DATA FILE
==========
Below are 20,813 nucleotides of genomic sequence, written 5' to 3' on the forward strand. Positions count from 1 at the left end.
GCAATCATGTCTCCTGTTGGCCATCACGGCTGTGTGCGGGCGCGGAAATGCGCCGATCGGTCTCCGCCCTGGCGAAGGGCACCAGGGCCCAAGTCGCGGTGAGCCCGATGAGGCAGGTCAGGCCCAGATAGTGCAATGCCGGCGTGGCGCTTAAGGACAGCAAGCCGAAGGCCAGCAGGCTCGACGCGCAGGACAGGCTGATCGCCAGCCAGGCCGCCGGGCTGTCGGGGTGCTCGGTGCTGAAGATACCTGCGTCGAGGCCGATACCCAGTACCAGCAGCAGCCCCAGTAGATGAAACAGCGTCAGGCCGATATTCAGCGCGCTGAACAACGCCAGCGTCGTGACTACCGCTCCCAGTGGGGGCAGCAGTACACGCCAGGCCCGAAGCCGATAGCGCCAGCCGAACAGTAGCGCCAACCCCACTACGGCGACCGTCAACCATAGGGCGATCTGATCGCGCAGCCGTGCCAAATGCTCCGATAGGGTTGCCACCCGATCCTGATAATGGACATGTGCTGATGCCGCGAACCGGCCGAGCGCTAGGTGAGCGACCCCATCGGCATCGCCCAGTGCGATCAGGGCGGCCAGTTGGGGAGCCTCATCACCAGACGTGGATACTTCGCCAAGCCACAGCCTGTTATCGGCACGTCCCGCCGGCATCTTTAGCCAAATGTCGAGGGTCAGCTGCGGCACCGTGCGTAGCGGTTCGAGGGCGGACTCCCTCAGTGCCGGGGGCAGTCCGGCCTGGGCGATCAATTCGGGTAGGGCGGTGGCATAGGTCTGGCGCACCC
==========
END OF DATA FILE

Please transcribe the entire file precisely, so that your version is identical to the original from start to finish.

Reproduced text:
Below are 20,813 nucleotides of genomic sequence, written 5' to 3' on the forward strand. Positions count from 1 at the left end.
GCAATCATGTCTCCTGTTGGCCATCACGGCTGTGTGCGGGCGCGGAAATGCGCCGATCGGTCTCCGCCCTGGCGAAGGGCACCAGGGCCCAAGTCGCGGTGAGCCCGATGAGGCAGGTCAGGCCCAGATAGTGCAATGCCGGCGTGGCGCTTAAGGACAGCAAGCCGAAGGCCAGCAGGCTCGACGCGCAGGACAGGCTGATCGCCAGCCAGGCCGCCGGGCTGTCGGGGTGCTCGGTGCTGAAGATACCTGCGTCGAGGCCGATACCCAGTACCAGCAGCAGCCCCAGTAGATGAAACAGCGTCAGGCCGATATTCAGCGCGCTGAACAACGCCAGCGTCGTGACTACCGCTCCCAGTGGGGGCAGCAGTACACGCCAGGCCCGAAGCCGATAGCGCCAGCCGAACAGTAGCGCCAACCCCACTACGGCGACCGTCAACCATAGGGCGATCTGATCGCGCAGCCGTGCCAAATGCTCCGATAGGGTTGCCACCCGATCCTGATAATGGACATGTGCTGATGCCGCGAACCGGCCGAGCGCTAGGTGAGCGACCCCATCGGCATCGCCCAGTGCGATCAGGGCGGCCAGTTGGGGAGCCTCATCACCAGACGTGGATACTTCGCCAAGCCACAGCCTGTTATCGGCACGTCCCGCCGGCATCTTTAGCCAAATGTCGAGGGTCAGCTGCGGCACCGTGCGTAGCGGTTCGAGGGCGGACTCCCTCAGTGCCGGGGGCAGTCCGGCCTGGGCGATCAATTCGGGTAGGGCGGTGGCATAGGTCTGGCGCACCC